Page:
#12  
Old 11-02-05, 09:09 PM
reiukitsune
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My receptacle is a 5-15R in my new home. My plug for my 15 year old kenmore laundry center is 5-20P. I currently have existing water spigots for the washing machine, natural gas line valve , moisture exhaust venting and waste water plumbing. I'm hoping the wiring is up to code, as the house was inspected prior to purchase by a home inspector.

I'm going to try call an electrician tomorrow...before my husband comes home to attempt to install this. Thanks for highlighthing the safety issue.

Thank you for all your replys. I really appreciate it, especially during a stressful time like this.

Monica
 

Last edited by reiukitsune; 11-03-05 at 07:40 AM. Reason: for clarity..lol
  #13  
Old 11-02-05, 09:13 PM
reiukitsune
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How exactly do I verify 12 gauge wiring and 20amp circuit?
 
  #14  
Old 11-03-05, 05:23 AM
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To verify a 20 amp circuit breaker, look at the breaker itself. It will say 15 or 20.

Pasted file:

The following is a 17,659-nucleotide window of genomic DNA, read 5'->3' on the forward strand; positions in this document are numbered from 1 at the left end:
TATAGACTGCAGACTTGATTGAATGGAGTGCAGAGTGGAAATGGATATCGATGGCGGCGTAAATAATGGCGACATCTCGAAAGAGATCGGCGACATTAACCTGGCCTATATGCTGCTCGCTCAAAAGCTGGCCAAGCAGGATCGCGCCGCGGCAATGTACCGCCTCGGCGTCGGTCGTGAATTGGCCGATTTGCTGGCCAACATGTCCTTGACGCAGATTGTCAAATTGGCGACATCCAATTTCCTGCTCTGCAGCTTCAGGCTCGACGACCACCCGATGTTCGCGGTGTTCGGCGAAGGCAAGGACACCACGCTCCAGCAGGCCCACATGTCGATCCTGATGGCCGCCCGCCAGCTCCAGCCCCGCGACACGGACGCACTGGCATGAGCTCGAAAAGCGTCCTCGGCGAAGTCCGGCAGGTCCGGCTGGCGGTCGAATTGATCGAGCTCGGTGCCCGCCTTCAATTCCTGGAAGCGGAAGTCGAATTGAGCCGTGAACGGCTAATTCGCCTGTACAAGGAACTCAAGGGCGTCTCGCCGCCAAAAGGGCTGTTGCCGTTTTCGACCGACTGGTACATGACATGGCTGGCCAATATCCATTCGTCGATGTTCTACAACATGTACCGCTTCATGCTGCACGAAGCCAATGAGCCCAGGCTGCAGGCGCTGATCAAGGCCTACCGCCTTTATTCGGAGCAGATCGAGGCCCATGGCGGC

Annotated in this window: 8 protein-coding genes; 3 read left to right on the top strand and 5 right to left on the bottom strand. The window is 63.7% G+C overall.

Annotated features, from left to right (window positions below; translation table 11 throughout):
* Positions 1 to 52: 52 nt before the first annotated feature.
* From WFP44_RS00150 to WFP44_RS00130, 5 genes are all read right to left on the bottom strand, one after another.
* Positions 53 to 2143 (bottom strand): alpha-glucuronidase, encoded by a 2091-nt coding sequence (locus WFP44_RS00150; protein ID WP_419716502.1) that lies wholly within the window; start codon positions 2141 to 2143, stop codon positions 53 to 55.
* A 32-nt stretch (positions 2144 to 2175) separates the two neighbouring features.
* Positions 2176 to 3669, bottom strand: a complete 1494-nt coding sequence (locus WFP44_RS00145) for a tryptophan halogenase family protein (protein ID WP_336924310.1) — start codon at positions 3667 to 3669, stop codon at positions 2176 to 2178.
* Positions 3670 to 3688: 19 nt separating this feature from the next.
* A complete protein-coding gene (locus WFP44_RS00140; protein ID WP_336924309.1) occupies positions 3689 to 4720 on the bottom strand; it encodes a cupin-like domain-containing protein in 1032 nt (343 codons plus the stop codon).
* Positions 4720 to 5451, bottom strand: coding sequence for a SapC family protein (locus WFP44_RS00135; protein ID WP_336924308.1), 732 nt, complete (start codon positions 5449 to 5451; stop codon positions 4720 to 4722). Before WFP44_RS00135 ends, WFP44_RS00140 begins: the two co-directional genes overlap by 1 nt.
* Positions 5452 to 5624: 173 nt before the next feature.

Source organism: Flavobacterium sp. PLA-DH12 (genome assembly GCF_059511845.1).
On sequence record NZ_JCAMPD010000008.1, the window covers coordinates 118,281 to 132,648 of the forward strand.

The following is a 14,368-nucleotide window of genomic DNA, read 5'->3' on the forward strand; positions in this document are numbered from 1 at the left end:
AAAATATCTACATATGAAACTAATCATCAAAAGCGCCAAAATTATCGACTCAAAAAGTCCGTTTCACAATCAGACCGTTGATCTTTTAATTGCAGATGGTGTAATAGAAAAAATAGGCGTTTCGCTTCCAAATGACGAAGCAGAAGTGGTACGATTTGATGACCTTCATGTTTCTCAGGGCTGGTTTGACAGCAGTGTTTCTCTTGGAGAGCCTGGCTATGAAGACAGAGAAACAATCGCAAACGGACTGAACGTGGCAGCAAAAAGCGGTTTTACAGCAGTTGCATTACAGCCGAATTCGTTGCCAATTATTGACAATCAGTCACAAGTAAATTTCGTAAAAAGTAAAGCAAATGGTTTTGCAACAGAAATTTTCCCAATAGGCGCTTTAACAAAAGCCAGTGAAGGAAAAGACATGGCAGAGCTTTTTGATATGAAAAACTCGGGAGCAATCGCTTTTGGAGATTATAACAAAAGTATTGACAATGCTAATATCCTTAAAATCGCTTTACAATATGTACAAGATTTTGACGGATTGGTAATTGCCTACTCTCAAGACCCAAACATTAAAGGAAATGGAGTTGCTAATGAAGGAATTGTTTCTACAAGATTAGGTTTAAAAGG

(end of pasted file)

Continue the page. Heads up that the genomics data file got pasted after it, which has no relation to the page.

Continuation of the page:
To verify the cable, you will have to look at it. If any is exposed in the basement near the panel then you can look there. You can (and should also) also look at the wires connected to each device, although at the devices you may not be able to see the cable, and will have to go by wire thickness.
 
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Old 11-04-05, 08:41 AM
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I'm hoping the wiring is up to code, as the house was inspected prior to purchase by a home inspector.
In my experience, having a home inspection has little or nothing to do with ensuring code compliance. Any good inspector will likely find the really obvious violations but they'll be the first to tell you they aren't code experts.